hedgehog facts, hedgehog noises
Source: Unsplash


Hedgehogs perform a unique behavior called anointing.

No, hedgehogs don’t have disciples. Instead, anointing refers to hedgehogs’ unique ritual of camouflaging themselves in new environments. Once a hedgehog encounters a new scent, it will lick and bite at the object until they foam at the mouth.

No one knows why hedgehogs anoint.

Upon foaming at its mouth, the hedgehog will spread this foam onto its quills, possibly to mask their old scent with the new one. However, scientists have yet to confirm the exact reason for this behavior. How’s that for neat hedgehog facts?

Cars pose a big threat to hedgehogs.

Sadly, most wild hedgehogs end up as roadkill due to vehicles deliberately or accidentally running them over. In Ireland, hedgehogs count among the most common mammalian road casualties. Definitely one of the more unfortunate hedgehog facts.

hedgehog facts, car
Source: Unsplash

Hedgehogs may suffer from balloon syndrome.

Like the name suggests, balloon syndrome is yet another unexplained phenomenon found in hedgehogs.  Unique to hedgehogs, balloon syndrome is a rare condition where gas gets trapped under the hedgehog’s skin, causing them to inflate up to twice their size.

Although strange, scientists believe that injury or infection commonly causes this phenomenon. Hedgehogs’ elastic skin which helps them curl up is also seen as a factor in developing this syndrome. To treat it, vets would incise or aspirate the hedgehog’s back to relieve the gas buildup.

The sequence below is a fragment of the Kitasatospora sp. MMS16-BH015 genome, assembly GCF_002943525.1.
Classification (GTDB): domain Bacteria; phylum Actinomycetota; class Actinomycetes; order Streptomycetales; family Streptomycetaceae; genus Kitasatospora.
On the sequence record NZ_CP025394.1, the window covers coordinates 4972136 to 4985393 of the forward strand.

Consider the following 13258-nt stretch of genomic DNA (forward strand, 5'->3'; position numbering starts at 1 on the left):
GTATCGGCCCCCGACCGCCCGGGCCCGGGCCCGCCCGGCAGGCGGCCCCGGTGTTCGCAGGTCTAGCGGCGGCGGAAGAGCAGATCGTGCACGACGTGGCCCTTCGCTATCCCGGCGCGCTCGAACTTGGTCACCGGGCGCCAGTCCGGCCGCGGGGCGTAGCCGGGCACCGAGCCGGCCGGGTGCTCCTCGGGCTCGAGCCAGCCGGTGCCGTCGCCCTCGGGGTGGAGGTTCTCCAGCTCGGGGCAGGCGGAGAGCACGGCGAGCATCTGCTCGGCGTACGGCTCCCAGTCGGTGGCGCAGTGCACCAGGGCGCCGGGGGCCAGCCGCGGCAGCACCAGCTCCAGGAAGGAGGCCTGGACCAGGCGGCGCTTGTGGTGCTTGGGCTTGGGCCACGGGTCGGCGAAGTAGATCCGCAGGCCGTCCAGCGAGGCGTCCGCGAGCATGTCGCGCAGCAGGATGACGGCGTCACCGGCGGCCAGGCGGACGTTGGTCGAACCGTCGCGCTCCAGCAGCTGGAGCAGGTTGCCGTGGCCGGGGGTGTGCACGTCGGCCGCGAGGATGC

Hedgehogs aren’t rodents.

Although they share similarities in features and size, rodents belong to a completely different order of species.

Long-eared hedgehogs are prone to carrying parasites and diseases.

Native to Central Asian countries and some parts of the Middle East, long-eared hedgehogs are particularly prone to carrying diseases as bad as the plague. As such, pet owners should be careful and purchase only from registered breeders.

Pet hedgehogs exhibit tubing.

Domesticated hedgehogs usually have a penchant for sticking their head in tubes (usually toilet paper tubes), and walking around with their tube heads. Hedgehog owners often refer to this behavior as “tubing” and promote it by supplying their pets with lean tubes.

However, it is advisable to cut the tubes lengthwise to keep the hedgehog from being trapped against its will.

European hedgehogs are the largest species.

Reaching lengths of 9.5 – 14 in. and measuring over 2.2 kg, the Guinness Book of World Records considers European hedgehogs as both the largest and heaviest species.

Usually, European hedgehogs are more common in the wild. Some countries such as Germany ban their domestication – as such, they cannot be kept as pets.

African pygmy hedgehogs are the smallest hedgehogs in the world.

With the average size of 7-9 in. long, African Pygmy Hedgehogs are the smallest hedgehog species in the world. These hedgehogs are so small that they only measure the size of a grapefruit once they’re curled up.

Scientists discovered the Sonic Hedgehog protein in 1980.

Sonic hedgehog is a secreted protein crucial to the development of animals and humans. In babies, it is responsible for the growth of digits and brain development.

hedgehog facts, sonic hedgehog
Source: Unsplash

Some cultures believe that hedgehog meat has medicinal effects. 

In the Middle East, hedgehog meat is believed to cure rheumatism, arthritis, tuberculosis, and impotence. In Morocco, inhaling the smoke of burnt hedgehog skin allegedly cures fever, male impotence, and urinary infections. Here, hedgehog blood is also sold as a cure for ringworms and skin disorders.